Professor Paula da Fonseca
- Professor of Cryo-electron Microscopy (Institute of Molecular Cell & Systems Biology)
Paula graduated in Biochemistry at the Faculdade de Ciências, Universidade de Lisboa, Portugal, and obtained her PhD in Biochemistry by the University of London, UK, for her studies at the Imperial College of Science, Technology and Medicine. She held postdoctoral positions in London, at the Imperial College School of Medicine and at the Institute of Cancer Research. In 2013 Paula moved to Cambridge, UK, to start her own research group at the MRC Laboratory of Molecular Biology. In April 2020 she relocated her group to the University of Glasgow, where she holds the position of Professor of Cryo-Electron Microscopy. Since her PhD, Paula has been studying regulatory protein complexes primarily by electron microscopy-based methods. Her current work focuses on studying the structure and function of eukaryotic proteasome complexes, with emphasis on fully understanding the different human variants. Additionally, she is investigating the use of high resolution cryo-EM in the development of new therapeutic drugs. Within this context, her cryo-EM work contributed to the validation of the Plasmodium proteasome as a potential target for antimalarials and the structural information provided is now being harnessed in the development of Plasmodium proteasome inhibitors with improved specificity and potency.
Currently our main aim is to fully characterise the human proteasome. All cells depend on continuous protein turnover. The proteasome is the complex responsible for the degradation of most proteins in eukaryotic cells including those that are damaged or not properly folded, which would otherwise accumulate with serious detrimental consequences. Additionally, the proteasome also degrades specific proteins the removal of which signals for fundamental processes including cell cycle progression, DNA repair and apoptosis onset. The canonical proteasome complex, the 26S proteasome, is an ATP-dependent protease that degrades protein substrates that are specifically tagged by ubiquitin signals. However, there are other proteasome variants in higher eukaryotes, including those specifically involved in the immune response. Although the proteasome is essential in all eukaryotic cells, and a well-recognised therapeutic target for varied conditions including cancer and inflammatory diseases, its detailed functional mechanisms and regulation are still not fully described.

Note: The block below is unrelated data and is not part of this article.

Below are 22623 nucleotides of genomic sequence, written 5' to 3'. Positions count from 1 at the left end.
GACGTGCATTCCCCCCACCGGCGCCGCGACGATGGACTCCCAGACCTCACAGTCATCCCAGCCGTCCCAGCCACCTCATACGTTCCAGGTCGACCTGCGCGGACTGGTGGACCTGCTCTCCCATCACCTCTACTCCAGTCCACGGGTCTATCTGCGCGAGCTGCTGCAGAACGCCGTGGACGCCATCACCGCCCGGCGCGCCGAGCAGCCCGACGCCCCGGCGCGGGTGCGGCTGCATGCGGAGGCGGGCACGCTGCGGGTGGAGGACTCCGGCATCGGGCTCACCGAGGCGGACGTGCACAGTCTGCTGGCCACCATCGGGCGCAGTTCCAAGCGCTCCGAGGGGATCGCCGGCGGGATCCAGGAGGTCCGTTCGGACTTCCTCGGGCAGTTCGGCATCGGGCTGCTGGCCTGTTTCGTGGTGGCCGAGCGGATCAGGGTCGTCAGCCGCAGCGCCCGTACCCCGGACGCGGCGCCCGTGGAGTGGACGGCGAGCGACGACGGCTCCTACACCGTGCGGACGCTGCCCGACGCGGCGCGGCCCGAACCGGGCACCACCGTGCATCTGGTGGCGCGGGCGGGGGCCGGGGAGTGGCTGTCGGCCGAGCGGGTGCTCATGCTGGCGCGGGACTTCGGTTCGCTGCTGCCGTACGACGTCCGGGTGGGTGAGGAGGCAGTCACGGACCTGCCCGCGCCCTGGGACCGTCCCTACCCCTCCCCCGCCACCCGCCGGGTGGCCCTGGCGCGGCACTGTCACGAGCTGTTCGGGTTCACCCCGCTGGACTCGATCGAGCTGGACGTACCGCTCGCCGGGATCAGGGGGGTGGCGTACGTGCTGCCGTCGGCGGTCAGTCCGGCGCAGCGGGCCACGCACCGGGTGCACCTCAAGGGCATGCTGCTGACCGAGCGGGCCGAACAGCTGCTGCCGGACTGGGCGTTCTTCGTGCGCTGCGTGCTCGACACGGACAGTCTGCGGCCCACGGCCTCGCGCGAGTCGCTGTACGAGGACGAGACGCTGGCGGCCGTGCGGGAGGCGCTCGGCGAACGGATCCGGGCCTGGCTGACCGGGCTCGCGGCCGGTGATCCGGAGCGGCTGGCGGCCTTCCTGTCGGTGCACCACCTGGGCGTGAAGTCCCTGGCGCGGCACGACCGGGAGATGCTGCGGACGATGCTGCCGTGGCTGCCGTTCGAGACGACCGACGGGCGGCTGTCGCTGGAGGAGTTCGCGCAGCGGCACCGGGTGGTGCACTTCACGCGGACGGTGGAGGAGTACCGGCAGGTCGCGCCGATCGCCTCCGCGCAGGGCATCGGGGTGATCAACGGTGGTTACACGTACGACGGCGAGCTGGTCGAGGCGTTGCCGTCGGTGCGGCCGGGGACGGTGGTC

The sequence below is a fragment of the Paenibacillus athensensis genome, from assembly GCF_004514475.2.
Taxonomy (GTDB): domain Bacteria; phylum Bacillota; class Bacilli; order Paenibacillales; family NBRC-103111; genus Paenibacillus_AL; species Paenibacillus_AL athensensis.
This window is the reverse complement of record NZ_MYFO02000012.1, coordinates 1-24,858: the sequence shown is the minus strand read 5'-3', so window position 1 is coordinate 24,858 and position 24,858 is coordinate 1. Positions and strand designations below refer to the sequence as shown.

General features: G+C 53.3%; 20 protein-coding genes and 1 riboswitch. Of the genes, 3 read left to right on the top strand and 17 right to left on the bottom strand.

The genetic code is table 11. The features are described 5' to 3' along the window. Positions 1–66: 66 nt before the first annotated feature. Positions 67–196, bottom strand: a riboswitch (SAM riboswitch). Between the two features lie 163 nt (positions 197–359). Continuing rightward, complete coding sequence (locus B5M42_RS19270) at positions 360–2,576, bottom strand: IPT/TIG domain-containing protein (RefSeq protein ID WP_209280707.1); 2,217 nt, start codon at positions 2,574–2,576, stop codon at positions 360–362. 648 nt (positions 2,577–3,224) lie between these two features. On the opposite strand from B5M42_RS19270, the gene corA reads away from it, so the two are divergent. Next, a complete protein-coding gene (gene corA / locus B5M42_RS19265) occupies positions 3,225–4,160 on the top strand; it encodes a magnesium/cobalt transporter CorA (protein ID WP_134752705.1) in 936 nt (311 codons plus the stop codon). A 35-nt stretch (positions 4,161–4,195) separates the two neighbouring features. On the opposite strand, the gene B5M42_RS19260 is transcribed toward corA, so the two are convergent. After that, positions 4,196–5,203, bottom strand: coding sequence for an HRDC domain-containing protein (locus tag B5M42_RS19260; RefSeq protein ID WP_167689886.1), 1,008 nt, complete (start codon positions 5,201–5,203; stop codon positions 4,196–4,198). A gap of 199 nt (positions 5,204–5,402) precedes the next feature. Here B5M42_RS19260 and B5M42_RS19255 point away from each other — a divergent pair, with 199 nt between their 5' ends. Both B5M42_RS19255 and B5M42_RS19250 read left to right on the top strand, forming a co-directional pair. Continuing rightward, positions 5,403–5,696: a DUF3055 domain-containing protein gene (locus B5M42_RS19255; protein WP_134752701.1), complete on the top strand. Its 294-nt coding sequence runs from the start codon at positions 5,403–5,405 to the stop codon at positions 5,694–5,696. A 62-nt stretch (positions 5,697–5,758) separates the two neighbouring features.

Recently we improved the preparation of proteasome samples, to allow us to fully characterise the human proteasome as a family of distinct functional variants. Our high resolution cryo-electron microscopy (cryo-EM) analysis of proteasome complexes also served to demonstrate the advantages of cryo-EM to study protein-ligand interactions to assist in drug discovery and development, including in contributing to the validation of the Plasmodium falciparum proteasome as a potential antimalarial target and providing a molecular basis for improved proteasome inhibitor specificity. We are now building on these achievements to provide an unambiguous description of the proteasome’s function and regulation, and to contribute to improve and effectively extend its targeting to varied therapeutic usages.